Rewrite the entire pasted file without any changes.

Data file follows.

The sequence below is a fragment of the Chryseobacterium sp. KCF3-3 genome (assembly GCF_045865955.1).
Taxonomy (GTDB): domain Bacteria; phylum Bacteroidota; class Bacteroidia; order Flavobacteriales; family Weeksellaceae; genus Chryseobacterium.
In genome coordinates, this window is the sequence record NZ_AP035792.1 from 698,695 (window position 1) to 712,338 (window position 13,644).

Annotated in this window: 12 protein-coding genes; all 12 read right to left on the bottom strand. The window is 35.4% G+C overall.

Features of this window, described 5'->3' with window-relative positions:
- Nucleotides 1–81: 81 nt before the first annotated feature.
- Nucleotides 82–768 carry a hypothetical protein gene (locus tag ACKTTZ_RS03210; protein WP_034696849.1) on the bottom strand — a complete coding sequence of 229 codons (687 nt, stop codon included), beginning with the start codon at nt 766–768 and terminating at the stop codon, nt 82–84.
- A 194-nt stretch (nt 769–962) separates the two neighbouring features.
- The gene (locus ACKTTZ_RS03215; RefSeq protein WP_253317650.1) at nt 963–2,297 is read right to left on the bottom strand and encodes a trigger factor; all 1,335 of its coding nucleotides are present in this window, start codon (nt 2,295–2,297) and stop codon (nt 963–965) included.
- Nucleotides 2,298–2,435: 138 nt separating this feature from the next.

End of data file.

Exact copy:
The sequence below is a fragment of the Chryseobacterium sp. KCF3-3 genome (assembly GCF_045865955.1).
Taxonomy (GTDB): domain Bacteria; phylum Bacteroidota; class Bacteroidia; order Flavobacteriales; family Weeksellaceae; genus Chryseobacterium.
In genome coordinates, this window is the sequence record NZ_AP035792.1 from 698,695 (window position 1) to 712,338 (window position 13,644).

Annotated in this window: 12 protein-coding genes; all 12 read right to left on the bottom strand. The window is 35.4% G+C overall.

Features of this window, described 5'->3' with window-relative positions:
- Nucleotides 1–81: 81 nt before the first annotated feature.
- Nucleotides 82–768 carry a hypothetical protein gene (locus tag ACKTTZ_RS03210; protein WP_034696849.1) on the bottom strand — a complete coding sequence of 229 codons (687 nt, stop codon included), beginning with the start codon at nt 766–768 and terminating at the stop codon, nt 82–84.
- A 194-nt stretch (nt 769–962) separates the two neighbouring features.
- The gene (locus ACKTTZ_RS03215; RefSeq protein WP_253317650.1) at nt 963–2,297 is read right to left on the bottom strand and encodes a trigger factor; all 1,335 of its coding nucleotides are present in this window, start codon (nt 2,295–2,297) and stop codon (nt 963–965) included.
- Nucleotides 2,298–2,435: 138 nt separating this feature from the next.